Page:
Immediately after Mike Pence's departure, reasonable Indiana Republicans began undoing his work

As Governor of Indiana, Mike Pence was significantly to the right of the mainstream, even for his own party -- so it's no surprise that in the days after his resignation (to become vice president of the USA), his successor and state Republican lawmakers: pardoned an innocent man who'd been locked up for 20 years (whom Mike Pence refused to help); allowed a town to declare a state of emergency; greenlit a needle-exchange; and overrode his vetoes, which would have allowed university cops to keep their records secret and which prevented strict environmental rules.

It's a sobering reminder that Pence only looks cool and reasonable because he is flanked by walking dumpster fires, and that President Pence might just continue the cruelty of Trump, but with the measured competence needed to turn grandstanding stunts into actual policy.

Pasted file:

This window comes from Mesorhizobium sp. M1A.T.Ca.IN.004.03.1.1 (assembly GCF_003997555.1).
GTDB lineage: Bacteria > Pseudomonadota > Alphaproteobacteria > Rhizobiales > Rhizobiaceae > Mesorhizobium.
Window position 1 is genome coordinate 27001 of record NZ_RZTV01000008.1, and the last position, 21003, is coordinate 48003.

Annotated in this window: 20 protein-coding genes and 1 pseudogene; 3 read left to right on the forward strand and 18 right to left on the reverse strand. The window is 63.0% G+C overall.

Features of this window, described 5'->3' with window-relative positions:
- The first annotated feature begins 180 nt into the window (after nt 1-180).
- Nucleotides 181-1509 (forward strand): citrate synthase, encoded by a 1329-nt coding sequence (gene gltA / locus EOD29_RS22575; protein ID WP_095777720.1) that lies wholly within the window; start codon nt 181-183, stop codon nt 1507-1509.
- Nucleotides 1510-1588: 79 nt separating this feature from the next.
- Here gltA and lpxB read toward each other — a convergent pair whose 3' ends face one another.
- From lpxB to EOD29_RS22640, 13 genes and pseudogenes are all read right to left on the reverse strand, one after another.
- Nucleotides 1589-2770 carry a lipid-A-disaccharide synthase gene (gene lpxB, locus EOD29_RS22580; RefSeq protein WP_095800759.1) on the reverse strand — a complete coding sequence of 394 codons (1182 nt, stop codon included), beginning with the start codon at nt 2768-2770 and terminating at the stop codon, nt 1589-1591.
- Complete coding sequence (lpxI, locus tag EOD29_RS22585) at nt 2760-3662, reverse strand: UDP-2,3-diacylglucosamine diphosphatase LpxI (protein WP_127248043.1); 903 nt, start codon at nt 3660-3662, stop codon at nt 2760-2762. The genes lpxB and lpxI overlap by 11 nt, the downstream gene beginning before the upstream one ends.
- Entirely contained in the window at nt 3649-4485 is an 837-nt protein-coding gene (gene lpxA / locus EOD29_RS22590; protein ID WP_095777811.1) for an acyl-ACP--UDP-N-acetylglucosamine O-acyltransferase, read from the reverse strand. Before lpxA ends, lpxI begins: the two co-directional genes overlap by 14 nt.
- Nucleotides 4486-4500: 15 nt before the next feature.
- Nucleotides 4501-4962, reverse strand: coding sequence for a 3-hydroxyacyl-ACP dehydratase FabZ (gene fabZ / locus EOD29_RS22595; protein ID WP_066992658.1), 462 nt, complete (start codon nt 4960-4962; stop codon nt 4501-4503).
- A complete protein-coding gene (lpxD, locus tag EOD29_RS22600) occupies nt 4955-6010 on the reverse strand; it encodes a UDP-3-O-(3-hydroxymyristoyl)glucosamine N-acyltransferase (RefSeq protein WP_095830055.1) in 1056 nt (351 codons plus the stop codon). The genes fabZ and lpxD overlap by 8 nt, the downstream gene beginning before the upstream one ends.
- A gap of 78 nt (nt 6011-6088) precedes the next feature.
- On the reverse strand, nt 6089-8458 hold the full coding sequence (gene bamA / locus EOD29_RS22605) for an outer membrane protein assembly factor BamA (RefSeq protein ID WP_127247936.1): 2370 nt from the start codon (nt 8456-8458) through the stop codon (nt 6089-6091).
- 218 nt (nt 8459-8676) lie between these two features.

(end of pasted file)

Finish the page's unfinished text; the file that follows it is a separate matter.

His handpicked successor and former lieutenant governor, Gov. Eric Holcomb, began the day with a news conference where he announced that he was canceling contract negotiations to lease state-owned cellphone towers to an Ohio company. The Pence administration had struck a tentative deal with the company and promised it would cover the cost of more than $50 million in bicentennial construction projects he initiated.

Holcomb also pardoned Keith Cooper, who was wrongfully convicted of robbery nearly 20 years ago, and declared a disaster emergency for an East Chicago neighborhood where residents have been forced to relocate because of lead contamination.

Pence had declined to pardon Cooper before leaving office, insisting that he exhaust his legal options despite resounding evidence of his innocence. Pence's refusal to exonerate the 49-year-old Chicago man came despite a pardon recommendation from the Indiana Parole Board and an online petition urging Pence to clear Cooper's name that had collected more than 100,000 signatures.

With Pence gone, fellow Republicans undo his work in Indiana [Tony Cook, Chelsea Schneider and Kaitlin L Lange/IndyStar]

(via Mitch Wagner)

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